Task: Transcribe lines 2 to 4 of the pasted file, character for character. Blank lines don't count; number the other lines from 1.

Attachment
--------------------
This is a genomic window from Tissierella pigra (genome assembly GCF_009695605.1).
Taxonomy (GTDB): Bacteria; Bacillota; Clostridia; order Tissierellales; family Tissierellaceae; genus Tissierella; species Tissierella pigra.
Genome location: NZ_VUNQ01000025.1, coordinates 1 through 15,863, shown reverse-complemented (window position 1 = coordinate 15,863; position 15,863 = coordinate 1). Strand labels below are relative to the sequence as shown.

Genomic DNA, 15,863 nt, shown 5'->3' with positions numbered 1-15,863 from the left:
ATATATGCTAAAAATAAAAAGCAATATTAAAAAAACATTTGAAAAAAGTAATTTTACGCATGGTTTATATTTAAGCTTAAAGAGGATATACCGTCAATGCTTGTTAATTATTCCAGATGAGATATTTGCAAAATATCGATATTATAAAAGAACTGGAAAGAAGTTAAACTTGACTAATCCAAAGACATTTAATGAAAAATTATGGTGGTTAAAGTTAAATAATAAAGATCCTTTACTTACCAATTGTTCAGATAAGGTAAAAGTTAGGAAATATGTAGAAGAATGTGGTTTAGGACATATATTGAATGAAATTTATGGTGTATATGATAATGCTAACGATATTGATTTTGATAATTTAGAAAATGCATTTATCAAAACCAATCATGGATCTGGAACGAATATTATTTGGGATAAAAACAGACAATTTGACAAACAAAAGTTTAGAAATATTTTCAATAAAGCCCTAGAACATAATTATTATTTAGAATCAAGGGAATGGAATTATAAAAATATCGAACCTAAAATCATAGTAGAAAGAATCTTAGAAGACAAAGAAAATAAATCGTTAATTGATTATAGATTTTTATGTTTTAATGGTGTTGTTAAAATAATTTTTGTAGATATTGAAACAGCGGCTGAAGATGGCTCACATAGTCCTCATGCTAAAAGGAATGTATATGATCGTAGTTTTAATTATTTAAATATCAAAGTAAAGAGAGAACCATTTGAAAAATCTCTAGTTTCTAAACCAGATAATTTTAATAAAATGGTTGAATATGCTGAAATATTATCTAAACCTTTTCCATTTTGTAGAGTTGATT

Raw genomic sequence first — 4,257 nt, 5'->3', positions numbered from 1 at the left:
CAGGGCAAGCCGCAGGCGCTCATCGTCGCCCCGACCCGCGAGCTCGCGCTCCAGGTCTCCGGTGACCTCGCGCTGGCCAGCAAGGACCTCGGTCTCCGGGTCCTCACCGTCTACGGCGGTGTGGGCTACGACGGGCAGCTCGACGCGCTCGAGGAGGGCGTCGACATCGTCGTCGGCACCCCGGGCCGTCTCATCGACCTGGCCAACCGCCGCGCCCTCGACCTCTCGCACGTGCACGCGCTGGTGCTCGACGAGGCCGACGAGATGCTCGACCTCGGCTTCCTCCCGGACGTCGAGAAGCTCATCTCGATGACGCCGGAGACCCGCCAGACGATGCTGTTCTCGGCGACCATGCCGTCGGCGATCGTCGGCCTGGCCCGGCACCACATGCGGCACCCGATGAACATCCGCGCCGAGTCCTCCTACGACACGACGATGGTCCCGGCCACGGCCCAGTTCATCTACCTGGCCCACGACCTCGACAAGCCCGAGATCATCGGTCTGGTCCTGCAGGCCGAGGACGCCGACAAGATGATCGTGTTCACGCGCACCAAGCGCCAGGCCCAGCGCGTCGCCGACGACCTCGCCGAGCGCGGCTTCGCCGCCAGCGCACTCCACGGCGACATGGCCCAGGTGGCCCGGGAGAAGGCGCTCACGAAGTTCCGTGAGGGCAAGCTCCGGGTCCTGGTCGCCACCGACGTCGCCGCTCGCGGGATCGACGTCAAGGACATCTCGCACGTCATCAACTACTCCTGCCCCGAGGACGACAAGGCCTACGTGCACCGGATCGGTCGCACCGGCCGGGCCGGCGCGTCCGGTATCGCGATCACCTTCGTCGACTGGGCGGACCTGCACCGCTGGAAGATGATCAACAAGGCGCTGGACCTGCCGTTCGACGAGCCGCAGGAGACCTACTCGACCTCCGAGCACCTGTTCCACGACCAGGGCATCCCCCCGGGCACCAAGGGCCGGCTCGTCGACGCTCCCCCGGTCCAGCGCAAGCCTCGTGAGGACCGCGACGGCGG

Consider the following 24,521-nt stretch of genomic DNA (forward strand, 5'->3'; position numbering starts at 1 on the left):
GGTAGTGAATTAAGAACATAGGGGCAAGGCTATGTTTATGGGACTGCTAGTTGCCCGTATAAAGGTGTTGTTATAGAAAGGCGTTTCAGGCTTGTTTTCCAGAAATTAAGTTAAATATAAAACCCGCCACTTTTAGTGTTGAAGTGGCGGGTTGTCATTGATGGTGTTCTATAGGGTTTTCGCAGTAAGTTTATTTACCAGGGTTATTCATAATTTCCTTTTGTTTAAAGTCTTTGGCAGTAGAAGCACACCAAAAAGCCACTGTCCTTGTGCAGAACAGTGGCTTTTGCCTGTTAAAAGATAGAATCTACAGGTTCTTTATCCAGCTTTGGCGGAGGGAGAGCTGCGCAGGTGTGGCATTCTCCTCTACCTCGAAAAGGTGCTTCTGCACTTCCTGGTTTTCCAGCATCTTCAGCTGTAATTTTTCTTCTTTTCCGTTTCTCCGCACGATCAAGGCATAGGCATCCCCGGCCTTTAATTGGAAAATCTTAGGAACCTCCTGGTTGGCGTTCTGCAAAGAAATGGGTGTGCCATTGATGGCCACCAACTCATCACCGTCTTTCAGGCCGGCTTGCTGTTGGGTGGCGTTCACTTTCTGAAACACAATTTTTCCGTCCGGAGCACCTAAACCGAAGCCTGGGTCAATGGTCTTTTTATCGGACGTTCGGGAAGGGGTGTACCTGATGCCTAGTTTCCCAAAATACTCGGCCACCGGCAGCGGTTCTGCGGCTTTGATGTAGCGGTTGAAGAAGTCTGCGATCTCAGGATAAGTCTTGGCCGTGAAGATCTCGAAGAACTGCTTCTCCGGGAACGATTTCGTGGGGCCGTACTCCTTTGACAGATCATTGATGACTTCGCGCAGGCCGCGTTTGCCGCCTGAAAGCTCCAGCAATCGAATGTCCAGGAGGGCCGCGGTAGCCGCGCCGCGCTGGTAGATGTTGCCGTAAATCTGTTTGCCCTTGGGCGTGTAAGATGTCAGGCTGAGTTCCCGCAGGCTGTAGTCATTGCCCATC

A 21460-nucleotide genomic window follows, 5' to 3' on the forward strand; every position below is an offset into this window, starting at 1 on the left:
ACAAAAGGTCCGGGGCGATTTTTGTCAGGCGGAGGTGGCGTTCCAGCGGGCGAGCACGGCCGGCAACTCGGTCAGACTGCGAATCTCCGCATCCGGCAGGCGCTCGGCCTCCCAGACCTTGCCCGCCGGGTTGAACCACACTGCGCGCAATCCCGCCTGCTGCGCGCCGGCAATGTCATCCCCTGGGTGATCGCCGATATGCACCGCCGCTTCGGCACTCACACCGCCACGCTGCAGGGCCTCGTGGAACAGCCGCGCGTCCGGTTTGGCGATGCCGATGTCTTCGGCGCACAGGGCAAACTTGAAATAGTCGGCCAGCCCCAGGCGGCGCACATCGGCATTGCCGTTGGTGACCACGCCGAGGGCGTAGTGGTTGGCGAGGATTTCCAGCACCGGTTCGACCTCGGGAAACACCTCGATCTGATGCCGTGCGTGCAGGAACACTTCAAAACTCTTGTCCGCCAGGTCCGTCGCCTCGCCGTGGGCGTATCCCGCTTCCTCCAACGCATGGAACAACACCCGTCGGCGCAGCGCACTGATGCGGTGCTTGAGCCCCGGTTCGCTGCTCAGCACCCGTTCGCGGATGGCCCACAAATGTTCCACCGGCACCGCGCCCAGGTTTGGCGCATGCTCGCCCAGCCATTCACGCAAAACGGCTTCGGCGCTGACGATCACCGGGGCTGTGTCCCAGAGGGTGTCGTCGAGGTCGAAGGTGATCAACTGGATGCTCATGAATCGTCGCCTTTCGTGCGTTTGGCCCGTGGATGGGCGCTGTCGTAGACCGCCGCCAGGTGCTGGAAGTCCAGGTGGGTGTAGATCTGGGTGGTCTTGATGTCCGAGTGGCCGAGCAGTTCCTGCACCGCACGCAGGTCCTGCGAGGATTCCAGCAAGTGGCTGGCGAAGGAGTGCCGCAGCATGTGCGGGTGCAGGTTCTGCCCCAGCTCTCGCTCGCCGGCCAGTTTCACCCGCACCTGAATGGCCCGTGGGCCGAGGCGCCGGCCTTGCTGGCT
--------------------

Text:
Taxonomy (GTDB): Bacteria; Bacillota; Clostridia; order Tissierellales; family Tissierellaceae; genus Tissierella; species Tissierella pigra.
Genome location: NZ_VUNQ01000025.1, coordinates 1 through 15,863, shown reverse-complemented (window position 1 = coordinate 15,863; position 15,863 = coordinate 1). Strand labels below are relative to the sequence as shown.

Genomic DNA, 15,863 nt, shown 5'->3' with positions numbered 1-15,863 from the left: